At the last minute Jon had to cancel out of the safari. India had caught up with him the way India likes to catch up with newbies. In total there were nine of us and our jeep driver. All of us would go into the desert for sunset, some would return and some would stay the night. We were staying the night, sleeping under the stars. I had been dreaming of starry, starry skies for a couple of weeks. I was so excited to crowd into the jeep, and crowd we did!
Our first stop in the way to camels was in Bada Bagh to see the royal chhatris, which when compared with the ones in Bikaner were a bit of a let down. I had seen them from the roof terrace of our hotel in Jaisalmer and was curious to see them. Their current condition makes one doubt if they are at all maintained and the backdrop of energy windmills, communication towers and power lines killed any feelings of awe and any pictures taken had to be from very specific angles to edit them out. Some of the cenotaphs had crumbled either completely or their domes had caved in and it seems like only a matter of time before they are complete ruins. While the ones in Bikaner feel aged and respected, these felt old, neglected and somewhat abused, which is sadly the situation for a lot of incredible historical sites here.
After Bada Bagh we made a brief stop at Amar Sagar, the gardens of the Maharaja which sound far more grand than they were, except for one spot here we looked out over a dry lake bed to beautiful Jain temple. Then it was back in the jeep and we were soon speeding into the desert toward Pakistan.
Most of the camel safaris from Jaisalmer go to the Sam Sand Dunes, and what sounds like a nice experience away from the crowds can be ruined by the number tourists that do the safaris. We were in luck. Our hotel owners also own about 50 camels and they conduct their own safaris, limited to a maximum of about 10 people and they go to an area about 40 kilometers from the touristy spots. We arrived at a village whose name I do not know with only a few inhabitants and whose livelihood depends on camels and the income generated from the safaris. We took a brief tour of the village and met pretty much everyone living there. The homes were made of mud walls and grass roofs. After thirty minutes or so, we were each assigned a camel – mine was named Kala – and off we headed into the desert. Kala stopped at every bush to take a bite and I heard the common complaints from Ulco, who was directly behind me, that my camel was a bit gassy.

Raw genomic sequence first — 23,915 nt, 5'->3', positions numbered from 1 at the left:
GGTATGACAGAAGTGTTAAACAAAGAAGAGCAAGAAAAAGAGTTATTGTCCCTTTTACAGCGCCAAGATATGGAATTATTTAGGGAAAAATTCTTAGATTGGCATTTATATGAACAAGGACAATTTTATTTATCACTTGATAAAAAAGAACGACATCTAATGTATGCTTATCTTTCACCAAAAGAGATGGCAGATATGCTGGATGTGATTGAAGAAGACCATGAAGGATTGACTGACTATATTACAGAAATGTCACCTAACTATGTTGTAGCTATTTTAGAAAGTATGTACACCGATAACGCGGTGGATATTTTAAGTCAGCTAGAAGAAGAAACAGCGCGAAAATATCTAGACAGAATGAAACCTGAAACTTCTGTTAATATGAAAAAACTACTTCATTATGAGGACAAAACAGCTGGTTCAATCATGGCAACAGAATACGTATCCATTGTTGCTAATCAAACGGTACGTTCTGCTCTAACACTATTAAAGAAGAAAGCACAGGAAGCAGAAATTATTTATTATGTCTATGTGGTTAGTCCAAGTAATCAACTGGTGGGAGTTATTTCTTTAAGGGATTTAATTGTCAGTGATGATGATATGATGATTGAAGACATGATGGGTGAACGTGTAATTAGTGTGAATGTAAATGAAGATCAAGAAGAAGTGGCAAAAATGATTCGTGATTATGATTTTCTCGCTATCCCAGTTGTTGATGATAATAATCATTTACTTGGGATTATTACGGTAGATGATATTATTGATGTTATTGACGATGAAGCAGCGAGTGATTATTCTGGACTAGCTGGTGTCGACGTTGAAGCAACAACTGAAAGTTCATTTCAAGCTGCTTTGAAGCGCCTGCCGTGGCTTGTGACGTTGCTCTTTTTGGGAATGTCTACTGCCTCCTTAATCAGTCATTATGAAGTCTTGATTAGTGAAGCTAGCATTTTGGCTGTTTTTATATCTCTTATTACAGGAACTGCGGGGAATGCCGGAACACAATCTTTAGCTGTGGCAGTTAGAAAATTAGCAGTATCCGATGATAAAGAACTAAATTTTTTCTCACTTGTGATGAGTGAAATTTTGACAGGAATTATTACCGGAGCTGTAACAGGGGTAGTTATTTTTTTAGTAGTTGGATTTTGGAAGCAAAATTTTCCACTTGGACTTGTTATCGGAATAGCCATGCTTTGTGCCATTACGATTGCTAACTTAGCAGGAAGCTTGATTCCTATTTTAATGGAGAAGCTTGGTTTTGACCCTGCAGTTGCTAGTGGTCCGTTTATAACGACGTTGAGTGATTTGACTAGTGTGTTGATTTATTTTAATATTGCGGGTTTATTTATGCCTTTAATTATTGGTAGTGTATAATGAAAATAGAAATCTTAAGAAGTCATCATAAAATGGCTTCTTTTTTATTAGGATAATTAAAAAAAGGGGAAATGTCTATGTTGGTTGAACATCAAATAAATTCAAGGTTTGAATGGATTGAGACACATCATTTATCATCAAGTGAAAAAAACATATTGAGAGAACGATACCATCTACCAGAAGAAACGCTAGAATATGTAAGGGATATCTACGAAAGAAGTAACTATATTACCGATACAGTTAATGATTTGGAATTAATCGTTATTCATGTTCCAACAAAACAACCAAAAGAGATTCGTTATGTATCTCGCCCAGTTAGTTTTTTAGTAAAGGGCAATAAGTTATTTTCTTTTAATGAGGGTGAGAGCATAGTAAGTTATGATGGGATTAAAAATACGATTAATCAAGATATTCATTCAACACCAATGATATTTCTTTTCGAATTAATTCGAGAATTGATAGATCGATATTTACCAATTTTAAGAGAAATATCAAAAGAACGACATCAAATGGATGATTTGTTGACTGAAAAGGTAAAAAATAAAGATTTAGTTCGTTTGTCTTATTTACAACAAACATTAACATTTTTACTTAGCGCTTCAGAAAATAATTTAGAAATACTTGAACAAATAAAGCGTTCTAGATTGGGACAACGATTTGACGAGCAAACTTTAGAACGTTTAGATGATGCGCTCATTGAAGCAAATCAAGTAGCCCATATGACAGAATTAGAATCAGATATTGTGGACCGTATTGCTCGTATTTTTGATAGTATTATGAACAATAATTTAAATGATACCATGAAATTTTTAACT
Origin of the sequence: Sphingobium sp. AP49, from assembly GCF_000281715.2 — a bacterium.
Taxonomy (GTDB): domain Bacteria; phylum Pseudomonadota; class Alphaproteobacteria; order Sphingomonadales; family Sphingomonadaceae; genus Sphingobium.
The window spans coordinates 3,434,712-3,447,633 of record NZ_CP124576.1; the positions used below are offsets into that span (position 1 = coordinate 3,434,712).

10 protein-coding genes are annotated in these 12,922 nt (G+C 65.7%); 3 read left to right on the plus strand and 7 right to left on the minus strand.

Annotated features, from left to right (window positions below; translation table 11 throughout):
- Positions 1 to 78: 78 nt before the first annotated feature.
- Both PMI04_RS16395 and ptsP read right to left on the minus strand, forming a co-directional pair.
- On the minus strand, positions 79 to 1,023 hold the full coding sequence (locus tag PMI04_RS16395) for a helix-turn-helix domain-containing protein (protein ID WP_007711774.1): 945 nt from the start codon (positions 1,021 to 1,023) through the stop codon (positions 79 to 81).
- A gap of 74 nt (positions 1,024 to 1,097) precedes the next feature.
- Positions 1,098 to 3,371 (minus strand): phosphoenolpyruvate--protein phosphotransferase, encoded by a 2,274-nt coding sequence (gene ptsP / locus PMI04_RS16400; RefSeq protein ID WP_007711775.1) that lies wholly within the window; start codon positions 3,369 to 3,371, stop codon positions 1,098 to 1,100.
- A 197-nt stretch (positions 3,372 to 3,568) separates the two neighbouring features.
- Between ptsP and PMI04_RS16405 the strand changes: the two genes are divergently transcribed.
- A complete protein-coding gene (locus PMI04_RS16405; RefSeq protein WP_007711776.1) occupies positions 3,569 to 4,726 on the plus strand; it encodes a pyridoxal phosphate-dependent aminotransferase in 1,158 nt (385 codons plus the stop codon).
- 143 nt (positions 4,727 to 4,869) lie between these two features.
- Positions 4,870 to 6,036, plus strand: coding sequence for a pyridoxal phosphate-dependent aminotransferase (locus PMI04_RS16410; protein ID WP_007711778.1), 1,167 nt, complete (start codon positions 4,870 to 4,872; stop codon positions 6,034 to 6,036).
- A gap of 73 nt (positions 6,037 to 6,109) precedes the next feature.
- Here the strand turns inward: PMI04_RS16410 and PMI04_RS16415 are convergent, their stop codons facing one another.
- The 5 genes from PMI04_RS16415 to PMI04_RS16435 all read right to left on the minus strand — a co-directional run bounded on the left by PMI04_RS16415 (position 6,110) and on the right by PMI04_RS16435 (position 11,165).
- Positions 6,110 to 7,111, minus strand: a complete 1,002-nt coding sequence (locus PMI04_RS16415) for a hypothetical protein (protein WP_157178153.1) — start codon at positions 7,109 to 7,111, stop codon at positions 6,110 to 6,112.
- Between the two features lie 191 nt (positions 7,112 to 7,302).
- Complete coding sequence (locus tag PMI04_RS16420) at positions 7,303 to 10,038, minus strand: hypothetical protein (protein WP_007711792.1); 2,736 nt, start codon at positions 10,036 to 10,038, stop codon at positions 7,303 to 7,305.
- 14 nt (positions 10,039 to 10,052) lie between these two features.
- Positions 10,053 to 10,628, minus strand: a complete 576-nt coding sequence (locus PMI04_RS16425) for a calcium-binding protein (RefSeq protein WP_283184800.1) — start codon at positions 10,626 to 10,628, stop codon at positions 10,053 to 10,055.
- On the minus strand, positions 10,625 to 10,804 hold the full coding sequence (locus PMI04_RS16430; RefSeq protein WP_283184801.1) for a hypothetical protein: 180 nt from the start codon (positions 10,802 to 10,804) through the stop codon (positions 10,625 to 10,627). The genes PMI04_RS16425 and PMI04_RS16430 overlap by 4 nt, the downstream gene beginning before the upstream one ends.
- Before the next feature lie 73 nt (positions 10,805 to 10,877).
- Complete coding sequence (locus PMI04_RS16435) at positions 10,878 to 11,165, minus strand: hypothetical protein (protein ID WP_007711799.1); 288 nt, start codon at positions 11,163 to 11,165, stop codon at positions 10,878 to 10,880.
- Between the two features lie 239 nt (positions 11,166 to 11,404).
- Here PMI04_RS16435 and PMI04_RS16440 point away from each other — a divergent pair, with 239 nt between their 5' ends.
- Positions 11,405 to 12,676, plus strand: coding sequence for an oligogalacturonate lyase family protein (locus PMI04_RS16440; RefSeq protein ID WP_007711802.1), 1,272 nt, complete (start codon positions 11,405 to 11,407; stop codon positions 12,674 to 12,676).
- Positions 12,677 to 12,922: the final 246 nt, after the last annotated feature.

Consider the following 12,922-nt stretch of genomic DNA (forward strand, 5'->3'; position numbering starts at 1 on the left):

About forty minutes later we arrived at our spot for the night, about an hour or so before the sun set. We had our chai and the camels were taken to a small oasis to feed while we all watched the sunset, just forty or so kilometers from the border of Pakistan. We could not see a building, hear a car or anything other than the small group several hundred meters away whose voices we could barely hear in the silence of the desert.
Our guide made us a great supper over a fire and the group of us – nine, including the two guides – played all sorts of games that we haven't played since we were six. the innocent game of "Duck, Duck, Goose" was now a more vicious version called "Camel, Camel, Cow". The moon was full and so bright it blocked out most of the stars I was looking forward to sleeping under. But a full moon casts a wonderful light on the desert. It was bright enough to see quite far into the distance, making out the silhouettes of distant camels and solitary trees. It was like the world was flat and we were dangerously close to the edge.
We slept on flimsy mattresses on surprisingly hard sand. Walking in it, it feels all squishy and soft. Trying to sleep on it, I felt every ridge and dent. I woke up to a damp and slightly foggy morning, a mist hanging over the dunes of the desert making it all the more mysterious. I took a bit of a walk on my own and after passing over one dune, I found myself in a valley with nothing but sand and fog around me. I could hear the voices from the camp and with my footprints still visible, I had no fear of getting lost, save for a sudden sand storm.
All too soon it was time to get back on our camels and this time it was a much longer journey to the pick-up point. At first the camel seems very uncomfortable and as there are no stirrups giving one a sense of foundation or balance I felt like if I moved the wrong way, I would slip off.
All too soon our journey was over and it was back to Jaisalmer in jeeps for our last night before heading off to the blue city Jodhpur.